Campus departments come together on behavioral team to help at-risk students

GVL Archive
Chief of Police Brandon DeHaan

GVL Archives

GVL Archive Chief of Police Brandon DeHaan

Chelsea Lane

With an ever-growing population, it can be increasingly difficult for university faculty and staff to ensure the mental and emotional health of the student body and the safety of the university community as a whole. But Grand Valley State University’s behavioral team, founded in 2003, is designed to identify and assist those students who exhibit disruptive, harmful and at-risk behaviors.

The team meets every Monday to discuss students who have been identified as having behavioral problems, suspected alcohol abuse, suicidal ideation and/or disruptive behavior in living centers or classrooms. It consists of representatives from the Dean of Students office, Housing, Pew Campus Security, the Grand Valley Police Department and the Counseling Center.

GVSU’s behavioral team is often referred to as a model nationally for that type of team,” said Capt. Brandon DeHaan, assistant director of the GVPD. “… As a team, this group identifies appropriate action to assist a referred student and when necessary, identify actions to protect the university community. We work under a spirit of collaboration and cooperation because each unit has an area where they have expertise.”

Students brought to the attention of the behavioral team can be referred by faculty, staff, other students or even members of the departments that comprise the behavioral team itself who have encountered these students as part of their everyday work.

Dean of Students and behavioral team member Bart Merkle said team members’ roles can range from merely discussing worrying actions and behaviors with students to making a wellness plan with students and their families, to intervening when they feel a student poses an immediate danger to themselves or others. Merkle added that in some instances, the team decides that no action is necessary on their part.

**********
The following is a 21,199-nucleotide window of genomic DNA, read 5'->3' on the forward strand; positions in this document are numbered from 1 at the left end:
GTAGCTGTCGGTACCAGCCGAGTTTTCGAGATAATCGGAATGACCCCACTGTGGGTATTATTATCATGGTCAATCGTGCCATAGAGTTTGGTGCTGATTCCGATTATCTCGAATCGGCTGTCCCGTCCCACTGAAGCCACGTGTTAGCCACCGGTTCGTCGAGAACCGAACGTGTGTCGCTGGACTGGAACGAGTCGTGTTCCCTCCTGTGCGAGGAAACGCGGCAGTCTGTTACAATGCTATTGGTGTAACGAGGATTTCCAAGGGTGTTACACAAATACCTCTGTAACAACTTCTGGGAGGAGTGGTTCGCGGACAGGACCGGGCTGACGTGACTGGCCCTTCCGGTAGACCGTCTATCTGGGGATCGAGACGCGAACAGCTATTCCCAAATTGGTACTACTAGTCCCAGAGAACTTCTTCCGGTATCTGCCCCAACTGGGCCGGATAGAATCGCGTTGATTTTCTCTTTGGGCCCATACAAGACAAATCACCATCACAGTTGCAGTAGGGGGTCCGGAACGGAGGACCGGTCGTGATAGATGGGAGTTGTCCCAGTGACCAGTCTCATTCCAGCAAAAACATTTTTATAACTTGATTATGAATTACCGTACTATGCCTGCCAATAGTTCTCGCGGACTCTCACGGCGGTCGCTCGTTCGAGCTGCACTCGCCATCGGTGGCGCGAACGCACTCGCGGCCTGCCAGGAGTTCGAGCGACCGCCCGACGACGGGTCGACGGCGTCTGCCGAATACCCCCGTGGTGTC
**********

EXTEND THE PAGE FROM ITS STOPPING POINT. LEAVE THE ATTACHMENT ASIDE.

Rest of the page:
“Sometimes it can be as simple as sitting down with a student and saying, ‘People are afraid of you. Are you aware of how you are being perceived? Let’s talk about that,’” he said. “Other times it involves reaching out to a student so they can get in contact with the proper resources they need to get better.”

In the most serious cases, GVSU initiates an involuntary withdrawal process for students who refuse to leave the university or take time off for medical or psychological treatment. Merkle, who oversees the involuntary withdrawal process, said it is “very rare” for GVSU to pursue an involuntary withdrawal for a student, and the Dean of Students Office prefers to work with a student and his or her family to develop a course of action in the student’s best interest.

“Most often, we try to work with the student and their family to encourage them to take some time off for their health and set up a plan for them to take a medical leave of absence and focus on getting better,” he said. “But in the past we’ve had some students who were very resistant to that idea.”

The dean also works to minimize the financial loss to students leaving the university and to help ease them into the transition of focusing on treatment instead of school.

While communication is key to foster trust and cooperation among behavioral team members, representatives from the Counseling Center are still required to protect patient confidentiality.

“The team is careful not to put the Counseling Center in a situation that would compromise confidentiality,” DeHaan said. “However, it is important for the Counseling Center to understand situations in which their clients may be involved and for the team to benefit from their advice and counsel on various issues.”

Merkle also stressed the importance of respecting and maintaining confidentiality within the team.

“If we ask them something they can’t answer, they are very quick to say, ‘I can’t answer that,’” he said of the Counseling Center representatives on the team. “But that doesn’t happen very often because most of us know the types of questions we can and can’t ask in order to maintain that confidentiality.”

[email protected]